OtherboundWritten by Corinne Duyvis
(Amulet Books - 6/17/2014)Genres: Fantasy, Science Fiction, Young Adult
Format: ARC (387 pages)
Amara is never alone. Not when she's protecting the cursed princess she unwillingly serves. Not when they're fleeing across dunes and islands and seas to stay alive. Not when she's punished, ordered around, or neglected.
She can't be alone, because a boy from another world experiences all that alongside her, looking through her eyes.
Nolan longs for a life uninterrupted. Every time he blinks, he's yanked from his Arizona town into Amara's mind, a world away, which makes even simple things like hobbies and homework impossible. He's spent years as a powerless observer of Amara's life. Amara has no idea . . . until he learns to control her, and they communicate for the first time. Amara is terrified. Then, she's furious.
All Amara and Nolan want is to be free of each other. But Nolan's breakthrough has dangerous consequences. Now, they'll have to work together to survive--and discover the truth about their connection.
FTC Disclosure: This book was provided to me from the author or publisher (NetGalley), free of charge, with the understanding that my intention is to read it and provide feedback in the form of an honest review. I am not compensated in any way in exchange for positive reviews, and I don’t let anything other than the book's contents affect my opinions and review.
There is a lot going on in Otherbound, and I really have to admire Duyvis’s ambition — especially considering it’s a debut novel. I was originally drawn to this book because of the dual-life aspect (we all know I’m a fan of that sort of alternate reality thing), so I was surprised to realize that it carried much more of a fantasy story than a science fiction one. But beyond the genre blending and bending, this debut almost reads like a poster-child for diversity.
The question is: how well was this accomplished?
If one just read the first 20% of Otherbound, they might be inclined to think that Duyvis just had an idea for a novel and said to herself, “Okay, let’s see how many instances of diversity I can cram into this book!” In fact, I was a little worried that this was the case, until I continued reading further. And again, I have to say: I really admire her ambition here.
I was absolutely delighted to discover such a wealth of diversity in terms of the people, cultures, and situations in this novel. In Otherbound, you will encounter:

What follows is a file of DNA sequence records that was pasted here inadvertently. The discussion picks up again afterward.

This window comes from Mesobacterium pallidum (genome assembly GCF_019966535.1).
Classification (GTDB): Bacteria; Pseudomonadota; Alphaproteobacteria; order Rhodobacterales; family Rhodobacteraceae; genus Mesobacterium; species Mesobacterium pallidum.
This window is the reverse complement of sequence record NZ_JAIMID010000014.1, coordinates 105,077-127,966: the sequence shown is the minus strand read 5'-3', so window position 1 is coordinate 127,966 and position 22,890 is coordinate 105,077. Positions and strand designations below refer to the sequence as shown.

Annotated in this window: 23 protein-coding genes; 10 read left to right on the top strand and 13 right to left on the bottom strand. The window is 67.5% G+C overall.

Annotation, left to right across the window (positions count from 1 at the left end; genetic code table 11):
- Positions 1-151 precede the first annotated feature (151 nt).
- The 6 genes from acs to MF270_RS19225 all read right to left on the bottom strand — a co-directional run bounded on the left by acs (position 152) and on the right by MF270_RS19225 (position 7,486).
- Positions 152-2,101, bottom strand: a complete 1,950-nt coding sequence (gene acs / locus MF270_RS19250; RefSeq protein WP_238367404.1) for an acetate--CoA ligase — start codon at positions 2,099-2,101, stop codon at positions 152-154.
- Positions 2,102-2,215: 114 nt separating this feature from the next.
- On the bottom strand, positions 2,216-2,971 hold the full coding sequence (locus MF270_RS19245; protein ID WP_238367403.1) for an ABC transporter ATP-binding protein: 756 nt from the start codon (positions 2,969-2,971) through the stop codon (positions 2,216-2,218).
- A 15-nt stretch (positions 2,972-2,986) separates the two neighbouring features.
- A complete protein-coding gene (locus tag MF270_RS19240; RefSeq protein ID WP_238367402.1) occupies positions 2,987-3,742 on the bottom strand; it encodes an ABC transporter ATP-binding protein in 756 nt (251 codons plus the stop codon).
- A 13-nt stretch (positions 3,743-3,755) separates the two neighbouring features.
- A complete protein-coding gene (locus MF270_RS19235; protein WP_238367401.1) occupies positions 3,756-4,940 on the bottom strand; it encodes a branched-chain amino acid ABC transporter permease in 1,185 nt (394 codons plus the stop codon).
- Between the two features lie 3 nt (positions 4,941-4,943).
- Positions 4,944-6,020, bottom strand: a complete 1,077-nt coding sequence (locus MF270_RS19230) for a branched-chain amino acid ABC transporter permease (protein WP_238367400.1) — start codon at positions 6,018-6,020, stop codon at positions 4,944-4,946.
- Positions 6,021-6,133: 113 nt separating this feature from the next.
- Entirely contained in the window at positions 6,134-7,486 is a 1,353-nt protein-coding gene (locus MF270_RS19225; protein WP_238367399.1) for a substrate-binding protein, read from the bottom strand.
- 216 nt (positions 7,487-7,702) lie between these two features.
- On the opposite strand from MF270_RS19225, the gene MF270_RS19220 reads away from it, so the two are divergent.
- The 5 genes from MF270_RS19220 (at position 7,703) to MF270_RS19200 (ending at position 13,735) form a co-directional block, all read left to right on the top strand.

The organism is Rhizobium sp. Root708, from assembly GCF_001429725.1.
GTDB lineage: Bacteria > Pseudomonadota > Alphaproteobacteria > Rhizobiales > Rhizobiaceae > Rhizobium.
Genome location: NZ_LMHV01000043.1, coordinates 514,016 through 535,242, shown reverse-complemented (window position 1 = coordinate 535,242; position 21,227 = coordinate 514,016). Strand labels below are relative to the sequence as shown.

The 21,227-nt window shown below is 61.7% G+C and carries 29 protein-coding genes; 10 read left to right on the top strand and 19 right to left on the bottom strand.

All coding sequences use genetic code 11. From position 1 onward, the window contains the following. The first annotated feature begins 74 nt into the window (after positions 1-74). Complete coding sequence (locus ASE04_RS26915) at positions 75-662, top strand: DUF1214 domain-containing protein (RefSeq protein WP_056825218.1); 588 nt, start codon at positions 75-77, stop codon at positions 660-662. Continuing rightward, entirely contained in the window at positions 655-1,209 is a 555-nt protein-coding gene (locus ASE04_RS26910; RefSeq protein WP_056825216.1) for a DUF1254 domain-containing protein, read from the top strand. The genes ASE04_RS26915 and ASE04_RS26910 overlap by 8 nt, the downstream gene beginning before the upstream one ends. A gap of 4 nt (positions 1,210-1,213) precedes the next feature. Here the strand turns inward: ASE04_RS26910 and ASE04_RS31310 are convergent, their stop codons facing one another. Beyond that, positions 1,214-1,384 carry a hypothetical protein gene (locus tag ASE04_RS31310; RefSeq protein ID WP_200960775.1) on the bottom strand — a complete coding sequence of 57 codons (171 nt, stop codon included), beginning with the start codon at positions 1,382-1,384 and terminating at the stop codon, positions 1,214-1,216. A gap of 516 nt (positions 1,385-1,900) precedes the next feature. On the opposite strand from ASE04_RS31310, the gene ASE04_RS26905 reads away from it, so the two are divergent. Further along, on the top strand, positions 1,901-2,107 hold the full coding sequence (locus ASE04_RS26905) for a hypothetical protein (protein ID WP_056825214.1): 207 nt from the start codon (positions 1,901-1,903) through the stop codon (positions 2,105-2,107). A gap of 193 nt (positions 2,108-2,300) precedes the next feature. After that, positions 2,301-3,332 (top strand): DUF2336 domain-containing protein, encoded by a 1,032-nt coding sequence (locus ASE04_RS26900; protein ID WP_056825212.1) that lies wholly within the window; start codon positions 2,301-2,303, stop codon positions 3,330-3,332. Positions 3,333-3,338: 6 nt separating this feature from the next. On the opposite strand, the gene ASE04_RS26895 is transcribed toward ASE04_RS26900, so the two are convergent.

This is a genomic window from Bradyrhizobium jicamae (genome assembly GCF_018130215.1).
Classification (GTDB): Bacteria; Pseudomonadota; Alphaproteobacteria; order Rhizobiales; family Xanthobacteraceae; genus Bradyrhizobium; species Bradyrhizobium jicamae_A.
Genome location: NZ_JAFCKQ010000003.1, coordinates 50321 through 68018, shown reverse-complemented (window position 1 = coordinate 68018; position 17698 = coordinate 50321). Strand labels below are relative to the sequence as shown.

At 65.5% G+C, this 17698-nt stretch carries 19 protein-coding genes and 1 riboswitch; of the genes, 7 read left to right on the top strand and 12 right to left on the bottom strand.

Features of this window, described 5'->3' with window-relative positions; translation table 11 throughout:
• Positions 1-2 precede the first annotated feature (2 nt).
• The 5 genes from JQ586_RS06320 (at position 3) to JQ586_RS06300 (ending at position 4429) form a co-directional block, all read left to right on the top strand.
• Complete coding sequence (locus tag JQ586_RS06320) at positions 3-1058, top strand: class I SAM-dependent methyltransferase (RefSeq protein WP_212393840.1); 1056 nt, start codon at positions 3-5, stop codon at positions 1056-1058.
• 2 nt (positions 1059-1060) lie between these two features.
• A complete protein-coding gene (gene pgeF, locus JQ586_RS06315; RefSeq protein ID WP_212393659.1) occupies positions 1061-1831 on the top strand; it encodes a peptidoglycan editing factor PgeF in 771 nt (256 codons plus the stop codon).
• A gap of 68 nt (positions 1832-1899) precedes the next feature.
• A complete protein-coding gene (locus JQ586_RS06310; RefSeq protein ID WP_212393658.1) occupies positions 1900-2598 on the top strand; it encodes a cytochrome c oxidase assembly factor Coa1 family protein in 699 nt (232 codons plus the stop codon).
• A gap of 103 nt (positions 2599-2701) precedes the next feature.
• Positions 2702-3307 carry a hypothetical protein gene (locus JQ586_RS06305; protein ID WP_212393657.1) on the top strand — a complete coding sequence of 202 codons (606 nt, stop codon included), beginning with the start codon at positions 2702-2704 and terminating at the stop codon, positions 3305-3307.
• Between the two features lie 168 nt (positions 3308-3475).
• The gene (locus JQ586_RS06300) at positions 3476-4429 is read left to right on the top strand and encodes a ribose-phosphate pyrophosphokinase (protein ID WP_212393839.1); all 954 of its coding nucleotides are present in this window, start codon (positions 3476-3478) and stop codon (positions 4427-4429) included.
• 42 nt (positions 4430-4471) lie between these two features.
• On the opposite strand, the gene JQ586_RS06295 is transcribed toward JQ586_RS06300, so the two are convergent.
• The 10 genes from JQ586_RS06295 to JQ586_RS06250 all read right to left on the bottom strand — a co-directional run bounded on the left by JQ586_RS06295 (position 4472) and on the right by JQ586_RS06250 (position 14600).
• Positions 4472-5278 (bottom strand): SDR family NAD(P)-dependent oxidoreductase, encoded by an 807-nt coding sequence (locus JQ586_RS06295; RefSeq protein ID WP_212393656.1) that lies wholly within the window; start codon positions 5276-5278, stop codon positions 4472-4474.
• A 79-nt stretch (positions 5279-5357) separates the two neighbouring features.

- A main character who is Hispanic (OMG how RARE is this?!)
- A main character whose family speaks multiple languages
- A main character with a prosthetic limb
- A main character with an epilepsy diagnosis, and all of the medications, side effects, and doctor visits that go along with it
- A main character who is missing a tongue — and all of the struggles that come along with that (like not being able to speak, or eat well, etc.)
- A main character whose main method of communication is sign language
- A main character whose ethnicity means she is treated as lower class
- A main character who is bisexual
- A character who has to avoid physical injury at all costs, and the restrictions that come along with that
Look, I can’t even list everything because I just want you to read the book instead. My point is that this book does a wonderful job of bringing the reader into a wide variety of different circumstances, experiencing what it is like to live with a disability or limitation of some sort. Fantastic job here.
As for the rest of the book — you know: the plot and stuff? It was definitely intriguing. I had a hard time deciding whether to call this fantasy or sci-fi because there is magic in Amara’s world, but from Nolan’s perspective, it seems much more sci-fi. I enjoyed the concepts of control, morality, duty/obligation, and relationship that were explored in this book.
I think that if there were a sequel or a companion novel to Otherbound, I would be all over it, because there is definitely more to discover here. That being said, since this appears to be a standalone, I was disappointed to get to the end and discover that a few of my burning questions were never answered. All in all, this was an intriguing — if a bit slow — read. I’d definitely recommend it, especially for fans of fantasy or genre-blends.